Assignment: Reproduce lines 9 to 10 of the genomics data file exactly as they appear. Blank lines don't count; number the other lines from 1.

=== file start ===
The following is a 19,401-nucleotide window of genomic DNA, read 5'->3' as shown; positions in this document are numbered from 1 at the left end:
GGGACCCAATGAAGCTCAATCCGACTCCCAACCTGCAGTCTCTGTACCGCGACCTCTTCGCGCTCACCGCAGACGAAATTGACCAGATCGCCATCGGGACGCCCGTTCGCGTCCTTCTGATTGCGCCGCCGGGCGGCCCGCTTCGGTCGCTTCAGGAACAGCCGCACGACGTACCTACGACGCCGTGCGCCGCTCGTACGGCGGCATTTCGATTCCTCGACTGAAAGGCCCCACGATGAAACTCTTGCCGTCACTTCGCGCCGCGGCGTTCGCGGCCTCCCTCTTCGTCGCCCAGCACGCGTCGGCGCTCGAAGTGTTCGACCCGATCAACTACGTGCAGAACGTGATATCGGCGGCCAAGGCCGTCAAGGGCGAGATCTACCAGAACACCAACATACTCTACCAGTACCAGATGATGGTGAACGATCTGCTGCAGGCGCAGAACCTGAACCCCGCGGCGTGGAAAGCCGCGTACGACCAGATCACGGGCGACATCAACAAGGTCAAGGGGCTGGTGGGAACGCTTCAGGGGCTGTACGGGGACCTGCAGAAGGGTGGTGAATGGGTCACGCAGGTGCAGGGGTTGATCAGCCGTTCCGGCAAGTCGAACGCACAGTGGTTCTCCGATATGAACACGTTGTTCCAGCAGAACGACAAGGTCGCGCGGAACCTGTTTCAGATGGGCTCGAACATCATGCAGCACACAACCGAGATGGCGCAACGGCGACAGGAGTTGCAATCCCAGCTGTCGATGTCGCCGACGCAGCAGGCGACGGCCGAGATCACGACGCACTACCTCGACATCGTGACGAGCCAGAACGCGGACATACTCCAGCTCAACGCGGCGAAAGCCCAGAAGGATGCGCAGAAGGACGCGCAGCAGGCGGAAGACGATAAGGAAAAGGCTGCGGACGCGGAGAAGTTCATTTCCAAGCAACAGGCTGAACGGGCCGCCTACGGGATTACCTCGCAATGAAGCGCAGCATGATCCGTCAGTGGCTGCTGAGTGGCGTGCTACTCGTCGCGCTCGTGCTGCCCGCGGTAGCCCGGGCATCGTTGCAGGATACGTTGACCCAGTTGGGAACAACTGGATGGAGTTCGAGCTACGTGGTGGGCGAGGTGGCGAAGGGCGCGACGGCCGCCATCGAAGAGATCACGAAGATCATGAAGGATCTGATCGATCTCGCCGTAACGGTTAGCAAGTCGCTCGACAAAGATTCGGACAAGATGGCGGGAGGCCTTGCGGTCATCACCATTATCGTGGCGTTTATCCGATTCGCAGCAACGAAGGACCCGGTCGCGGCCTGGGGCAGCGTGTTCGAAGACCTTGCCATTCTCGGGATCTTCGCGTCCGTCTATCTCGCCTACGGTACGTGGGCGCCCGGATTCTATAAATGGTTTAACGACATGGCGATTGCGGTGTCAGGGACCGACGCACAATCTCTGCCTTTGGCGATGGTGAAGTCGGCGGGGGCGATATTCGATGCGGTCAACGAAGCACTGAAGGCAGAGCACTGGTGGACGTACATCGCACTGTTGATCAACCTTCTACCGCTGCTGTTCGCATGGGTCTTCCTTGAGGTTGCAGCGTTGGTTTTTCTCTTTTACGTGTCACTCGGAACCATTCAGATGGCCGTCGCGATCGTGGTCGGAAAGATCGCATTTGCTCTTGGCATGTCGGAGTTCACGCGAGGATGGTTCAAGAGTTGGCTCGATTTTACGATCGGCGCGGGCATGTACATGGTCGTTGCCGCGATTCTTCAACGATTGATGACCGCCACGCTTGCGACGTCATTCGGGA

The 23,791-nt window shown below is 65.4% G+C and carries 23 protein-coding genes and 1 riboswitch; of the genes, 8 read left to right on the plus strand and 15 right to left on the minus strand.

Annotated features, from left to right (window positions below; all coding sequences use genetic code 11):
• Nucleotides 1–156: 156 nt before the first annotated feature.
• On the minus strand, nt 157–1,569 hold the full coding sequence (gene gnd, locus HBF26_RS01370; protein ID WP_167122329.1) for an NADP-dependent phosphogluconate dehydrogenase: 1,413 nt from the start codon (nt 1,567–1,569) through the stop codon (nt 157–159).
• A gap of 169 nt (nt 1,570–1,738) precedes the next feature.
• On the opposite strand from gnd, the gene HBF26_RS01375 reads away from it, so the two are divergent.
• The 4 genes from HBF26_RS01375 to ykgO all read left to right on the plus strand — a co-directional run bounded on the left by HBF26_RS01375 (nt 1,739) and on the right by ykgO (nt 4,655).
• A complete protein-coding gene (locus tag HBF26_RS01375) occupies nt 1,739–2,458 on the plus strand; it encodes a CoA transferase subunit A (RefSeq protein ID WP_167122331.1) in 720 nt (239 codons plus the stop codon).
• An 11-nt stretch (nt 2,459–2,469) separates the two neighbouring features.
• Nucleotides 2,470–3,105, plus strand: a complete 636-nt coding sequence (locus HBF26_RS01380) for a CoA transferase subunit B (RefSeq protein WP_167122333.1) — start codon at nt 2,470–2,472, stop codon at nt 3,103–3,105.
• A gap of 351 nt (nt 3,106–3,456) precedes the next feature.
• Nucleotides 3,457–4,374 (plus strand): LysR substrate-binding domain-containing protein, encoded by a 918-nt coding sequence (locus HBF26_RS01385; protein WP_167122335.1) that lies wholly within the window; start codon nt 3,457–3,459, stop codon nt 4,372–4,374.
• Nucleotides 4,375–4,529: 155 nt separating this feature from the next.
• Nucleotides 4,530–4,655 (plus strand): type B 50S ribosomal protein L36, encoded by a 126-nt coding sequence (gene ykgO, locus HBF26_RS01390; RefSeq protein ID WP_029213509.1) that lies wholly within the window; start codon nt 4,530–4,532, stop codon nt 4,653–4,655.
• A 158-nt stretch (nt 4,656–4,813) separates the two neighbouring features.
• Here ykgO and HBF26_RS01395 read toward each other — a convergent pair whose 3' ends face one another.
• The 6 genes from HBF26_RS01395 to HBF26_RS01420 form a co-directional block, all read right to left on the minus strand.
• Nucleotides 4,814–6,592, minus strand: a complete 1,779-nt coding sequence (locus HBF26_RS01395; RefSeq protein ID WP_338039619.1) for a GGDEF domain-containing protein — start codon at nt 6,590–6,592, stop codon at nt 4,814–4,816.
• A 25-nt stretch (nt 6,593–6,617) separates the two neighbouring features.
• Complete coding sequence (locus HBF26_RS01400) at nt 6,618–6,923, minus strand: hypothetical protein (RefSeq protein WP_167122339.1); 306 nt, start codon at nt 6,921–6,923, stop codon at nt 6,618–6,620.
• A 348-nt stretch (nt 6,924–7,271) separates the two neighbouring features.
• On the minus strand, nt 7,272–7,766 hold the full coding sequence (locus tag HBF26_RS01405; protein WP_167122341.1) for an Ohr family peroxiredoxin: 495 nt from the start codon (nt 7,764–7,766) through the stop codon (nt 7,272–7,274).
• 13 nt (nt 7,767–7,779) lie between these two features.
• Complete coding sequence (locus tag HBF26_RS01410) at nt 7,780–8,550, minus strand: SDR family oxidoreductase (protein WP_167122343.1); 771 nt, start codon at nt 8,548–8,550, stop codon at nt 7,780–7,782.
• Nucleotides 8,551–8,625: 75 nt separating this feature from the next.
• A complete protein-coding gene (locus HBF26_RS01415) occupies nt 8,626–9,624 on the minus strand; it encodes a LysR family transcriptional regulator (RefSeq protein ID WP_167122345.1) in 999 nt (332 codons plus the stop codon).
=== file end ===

• The 4 genes from HBF26_RS01375 to ykgO all read left to right on the plus strand — a co-directional run bounded on the left by HBF26_RS01375 (nt 1,739) and on the right by ykgO (nt 4,655).
• A complete protein-coding gene (locus tag HBF26_RS01375) occupies nt 1,739–2,458 on the plus strand; it encodes a CoA transferase subunit A (RefSeq protein ID WP_167122331.1) in 720 nt (239 codons plus the stop codon).